The best time to observe how the lower judiciary works, is when it isn’t working. On Friday, the special court hearing the Aarushi-Hemraj murder trial suspended proceedings because of (yet another) death in the Ghaziabad legal fraternity.
The deceased was a former vice president of the Ghaziabad bar association. He was traveling to Allahabad and suffered a heart attack on a train on Thursday night. This meant ‘condolence ho gaya’ on Friday in Ghaziabad.
The CBI, which has been instructed by the Supreme Court to find and examine two “untraceable” witnesses, hasn’t yet found either the security guard or the domestic servant they have been looking for. Instead, they had summoned Sanjay Thakur, an assistant at the dental clinic of the accused, Dr Rajesh Talwar.
Thakur was there when Dr Talwar handed over a set of 12 golf clubs and a golf bag to the CBI: his signature is on the 30 October 2010 seizure memo. This is his only connection to the case, recorded in single paragraph in the documents the CBI is relying upon.
Thakur worked at Rajesh Talwar’s clinic in South Delhi’s Hauz Khas. One of the golf clubs is the weapon with which the Talwars allegedly killed their daughter Aarushi and servant Hemraj in their NOIDA flat in May 2008.
Thakur had been summoned, yes. But he did not appear. According to defence counsel Manoj Sisodia, the prosecution told the court first thing in the morning that the summons could not be served. According to the CBI counsel, R.K. Saini, nothing could take place in court because of “condolence”.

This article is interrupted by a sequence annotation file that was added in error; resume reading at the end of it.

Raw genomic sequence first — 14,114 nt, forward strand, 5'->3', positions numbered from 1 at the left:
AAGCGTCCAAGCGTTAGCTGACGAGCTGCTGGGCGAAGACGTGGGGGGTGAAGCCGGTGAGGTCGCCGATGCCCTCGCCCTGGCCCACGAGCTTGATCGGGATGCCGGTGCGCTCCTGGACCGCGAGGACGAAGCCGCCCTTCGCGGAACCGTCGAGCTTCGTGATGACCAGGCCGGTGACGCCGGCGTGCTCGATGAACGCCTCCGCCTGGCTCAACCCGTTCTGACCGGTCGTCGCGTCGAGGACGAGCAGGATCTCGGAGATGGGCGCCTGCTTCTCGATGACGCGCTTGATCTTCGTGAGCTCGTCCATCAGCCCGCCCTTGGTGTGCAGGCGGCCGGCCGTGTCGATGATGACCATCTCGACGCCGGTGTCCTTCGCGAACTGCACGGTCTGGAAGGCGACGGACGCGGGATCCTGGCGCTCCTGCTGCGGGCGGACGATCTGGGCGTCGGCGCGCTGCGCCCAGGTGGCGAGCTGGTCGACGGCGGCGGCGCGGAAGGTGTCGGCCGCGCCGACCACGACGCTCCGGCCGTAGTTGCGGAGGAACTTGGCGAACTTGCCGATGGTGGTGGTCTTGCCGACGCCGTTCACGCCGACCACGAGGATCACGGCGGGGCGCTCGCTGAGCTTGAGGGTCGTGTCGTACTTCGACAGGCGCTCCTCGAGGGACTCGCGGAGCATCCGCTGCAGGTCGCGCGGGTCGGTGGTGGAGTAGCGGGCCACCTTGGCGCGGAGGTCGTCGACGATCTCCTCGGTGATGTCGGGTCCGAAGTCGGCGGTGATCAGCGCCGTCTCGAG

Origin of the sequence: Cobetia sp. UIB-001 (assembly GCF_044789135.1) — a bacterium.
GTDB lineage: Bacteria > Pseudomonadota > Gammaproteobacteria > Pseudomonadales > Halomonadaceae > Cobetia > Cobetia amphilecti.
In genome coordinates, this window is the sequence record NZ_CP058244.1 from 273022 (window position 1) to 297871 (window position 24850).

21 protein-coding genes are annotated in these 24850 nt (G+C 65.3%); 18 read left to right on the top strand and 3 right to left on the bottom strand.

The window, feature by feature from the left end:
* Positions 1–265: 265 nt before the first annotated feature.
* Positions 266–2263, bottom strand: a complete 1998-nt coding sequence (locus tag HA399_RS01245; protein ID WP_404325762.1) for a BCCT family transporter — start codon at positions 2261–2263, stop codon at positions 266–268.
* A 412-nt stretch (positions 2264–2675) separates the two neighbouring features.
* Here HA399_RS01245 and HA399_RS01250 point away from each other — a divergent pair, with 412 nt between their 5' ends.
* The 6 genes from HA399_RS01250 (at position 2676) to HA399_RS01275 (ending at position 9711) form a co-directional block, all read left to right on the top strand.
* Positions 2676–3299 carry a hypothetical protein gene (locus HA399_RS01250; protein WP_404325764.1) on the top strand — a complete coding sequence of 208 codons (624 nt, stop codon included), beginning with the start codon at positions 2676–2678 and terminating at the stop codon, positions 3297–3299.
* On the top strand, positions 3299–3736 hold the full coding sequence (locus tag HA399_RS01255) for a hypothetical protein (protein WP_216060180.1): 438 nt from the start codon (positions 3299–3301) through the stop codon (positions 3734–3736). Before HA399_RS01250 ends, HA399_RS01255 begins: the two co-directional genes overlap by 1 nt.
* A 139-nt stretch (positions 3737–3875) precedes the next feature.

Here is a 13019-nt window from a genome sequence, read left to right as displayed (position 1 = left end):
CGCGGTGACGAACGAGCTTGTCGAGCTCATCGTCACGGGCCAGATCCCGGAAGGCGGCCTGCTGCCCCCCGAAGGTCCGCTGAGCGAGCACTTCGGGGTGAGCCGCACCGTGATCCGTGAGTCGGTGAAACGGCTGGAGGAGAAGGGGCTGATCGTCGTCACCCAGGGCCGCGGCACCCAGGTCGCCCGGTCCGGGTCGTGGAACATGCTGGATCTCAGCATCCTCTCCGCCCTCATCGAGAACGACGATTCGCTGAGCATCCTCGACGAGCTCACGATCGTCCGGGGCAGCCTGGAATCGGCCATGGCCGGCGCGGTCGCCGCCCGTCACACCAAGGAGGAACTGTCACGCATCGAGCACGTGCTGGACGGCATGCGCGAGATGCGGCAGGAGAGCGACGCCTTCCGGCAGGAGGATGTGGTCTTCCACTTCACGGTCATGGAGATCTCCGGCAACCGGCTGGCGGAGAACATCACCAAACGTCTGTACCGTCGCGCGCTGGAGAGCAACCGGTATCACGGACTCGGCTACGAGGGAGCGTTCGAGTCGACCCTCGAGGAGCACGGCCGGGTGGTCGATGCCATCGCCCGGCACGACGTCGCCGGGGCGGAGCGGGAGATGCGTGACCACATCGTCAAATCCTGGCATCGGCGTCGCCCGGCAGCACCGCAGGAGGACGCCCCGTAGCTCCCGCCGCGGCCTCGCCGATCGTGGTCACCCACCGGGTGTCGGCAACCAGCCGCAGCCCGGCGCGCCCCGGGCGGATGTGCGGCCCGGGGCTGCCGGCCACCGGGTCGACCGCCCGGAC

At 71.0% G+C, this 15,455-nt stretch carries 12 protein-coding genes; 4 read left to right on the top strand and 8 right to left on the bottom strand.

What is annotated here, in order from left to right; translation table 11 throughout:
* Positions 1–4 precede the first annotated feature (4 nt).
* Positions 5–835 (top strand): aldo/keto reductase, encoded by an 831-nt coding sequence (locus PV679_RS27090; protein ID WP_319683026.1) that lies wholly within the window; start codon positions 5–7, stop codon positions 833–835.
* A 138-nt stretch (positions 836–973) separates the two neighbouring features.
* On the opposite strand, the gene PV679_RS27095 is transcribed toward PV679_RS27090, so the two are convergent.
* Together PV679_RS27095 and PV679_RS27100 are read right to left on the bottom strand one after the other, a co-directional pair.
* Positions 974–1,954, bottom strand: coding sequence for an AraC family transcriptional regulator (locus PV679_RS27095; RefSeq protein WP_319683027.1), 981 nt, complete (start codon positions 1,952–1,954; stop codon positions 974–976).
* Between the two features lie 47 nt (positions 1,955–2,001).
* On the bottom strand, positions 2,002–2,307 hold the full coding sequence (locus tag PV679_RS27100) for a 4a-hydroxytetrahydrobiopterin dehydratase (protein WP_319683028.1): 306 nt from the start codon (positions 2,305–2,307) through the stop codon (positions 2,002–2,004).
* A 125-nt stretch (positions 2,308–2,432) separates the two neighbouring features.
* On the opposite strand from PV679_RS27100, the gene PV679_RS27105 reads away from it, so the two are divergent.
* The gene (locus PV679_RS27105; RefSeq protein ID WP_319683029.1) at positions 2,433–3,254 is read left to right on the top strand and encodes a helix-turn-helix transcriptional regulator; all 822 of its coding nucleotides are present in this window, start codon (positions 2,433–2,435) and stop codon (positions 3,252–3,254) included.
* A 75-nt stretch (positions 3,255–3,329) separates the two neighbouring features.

The news of the unfortunate demise of the former vice-president of the Ghaziabad bar association came at approximately 11.30 am; i.e., after the court had heard the witness wasn’t turning up.
In sum, a witness who was supposed to appear did not—which is something of an anomaly in this trial. Usually, the defence—or the media—doesn’t know who will appear next until they turn up in court on the morning of their testimony.
Frustrated by the daily surprises being sprung on them, the Talwars pleaded with the court several times to direct the prosecution to let them know which witness would be examined on the next date. Giving the other side this information isn’t just a matter of form, they argued, it impacted preparation for cross-examination. The prosecution never did this—even via a telephone call. In late July, the court directed the CBI to give the defence adequate notice.
This was to no avail: the defence was never given the names of the witnesses, and almost every hearing since then has begun with the same recriminations. Which brings us to the question: how were the dozen-and-a-half-odd witnesses examined so far summoned in the first place?
The answer to this is in a set of certified copies of summons issued by the court to these witnesses. After proceedings are over for the day, the CBI takes filled out summons forms to the judge. The forms contain the name of the witness and the date on which he/she needs to appear. (In some cases—as with the important witness Bharti Mandal, the Talwars’ maid—the summons were ready days in advance.) This meant the prosecution knew who would appear. The judge signed the summons, so the court knew as well. The only interested party left in the dark was the defence.
This is how it works.More on Aarushi trial: Trial games set to intensify as Nupur gets bailPeculiar development stumps CBI CBI's loss is Talwars' gainFriends of the Talwars give testimonyKiller's palm print lost due to a cop's negligence?The mystery of the bloodstained, locked terrace door
CBI's Teacher's Day
Currently a visiting fellow at INSEAD, France, Avirook Sen has been a journalist and writer for over 20 years. A former resident editor of Hindustan Times (Mumbai) and editor of Mid-Day, he has written with passion and insight on subjects as varied as sport and terrorism for top publications across the world. His first book, Looking for America, was published in 2010 to enthusiastic reviews. You can write to him at firstname.lastname@example.org